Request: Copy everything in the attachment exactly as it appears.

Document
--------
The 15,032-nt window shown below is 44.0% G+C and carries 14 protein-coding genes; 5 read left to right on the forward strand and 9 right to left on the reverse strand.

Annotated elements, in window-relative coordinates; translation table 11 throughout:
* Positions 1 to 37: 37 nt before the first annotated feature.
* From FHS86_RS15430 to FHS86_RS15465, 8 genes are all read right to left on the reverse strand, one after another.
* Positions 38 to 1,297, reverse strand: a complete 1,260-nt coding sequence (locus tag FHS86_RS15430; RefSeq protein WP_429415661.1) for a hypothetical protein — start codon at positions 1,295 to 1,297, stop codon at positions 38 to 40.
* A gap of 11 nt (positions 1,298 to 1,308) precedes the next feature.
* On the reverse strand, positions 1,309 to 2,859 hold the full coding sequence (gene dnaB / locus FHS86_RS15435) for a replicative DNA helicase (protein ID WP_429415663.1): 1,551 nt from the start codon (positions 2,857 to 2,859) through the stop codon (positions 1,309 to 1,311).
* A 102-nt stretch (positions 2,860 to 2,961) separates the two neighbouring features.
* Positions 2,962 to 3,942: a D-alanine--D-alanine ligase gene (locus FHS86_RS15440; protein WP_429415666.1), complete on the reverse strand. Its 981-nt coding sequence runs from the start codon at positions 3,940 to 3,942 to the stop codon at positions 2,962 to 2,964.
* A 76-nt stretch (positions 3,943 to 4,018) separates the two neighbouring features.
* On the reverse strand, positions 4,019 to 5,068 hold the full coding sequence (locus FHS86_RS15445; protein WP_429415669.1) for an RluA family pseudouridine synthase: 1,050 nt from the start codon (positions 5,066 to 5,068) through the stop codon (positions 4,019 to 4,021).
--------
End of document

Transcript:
The 15,032-nt window shown below is 44.0% G+C and carries 14 protein-coding genes; 5 read left to right on the forward strand and 9 right to left on the reverse strand.

Annotated elements, in window-relative coordinates; translation table 11 throughout:
* Positions 1 to 37: 37 nt before the first annotated feature.
* From FHS86_RS15430 to FHS86_RS15465, 8 genes are all read right to left on the reverse strand, one after another.
* Positions 38 to 1,297, reverse strand: a complete 1,260-nt coding sequence (locus tag FHS86_RS15430; RefSeq protein WP_429415661.1) for a hypothetical protein — start codon at positions 1,295 to 1,297, stop codon at positions 38 to 40.
* A gap of 11 nt (positions 1,298 to 1,308) precedes the next feature.
* On the reverse strand, positions 1,309 to 2,859 hold the full coding sequence (gene dnaB / locus FHS86_RS15435) for a replicative DNA helicase (protein ID WP_429415663.1): 1,551 nt from the start codon (positions 2,857 to 2,859) through the stop codon (positions 1,309 to 1,311).
* A 102-nt stretch (positions 2,860 to 2,961) separates the two neighbouring features.
* Positions 2,962 to 3,942: a D-alanine--D-alanine ligase gene (locus FHS86_RS15440; protein WP_429415666.1), complete on the reverse strand. Its 981-nt coding sequence runs from the start codon at positions 3,940 to 3,942 to the stop codon at positions 2,962 to 2,964.
* A 76-nt stretch (positions 3,943 to 4,018) separates the two neighbouring features.
* On the reverse strand, positions 4,019 to 5,068 hold the full coding sequence (locus FHS86_RS15445; protein WP_429415669.1) for an RluA family pseudouridine synthase: 1,050 nt from the start codon (positions 5,066 to 5,068) through the stop codon (positions 4,019 to 4,021).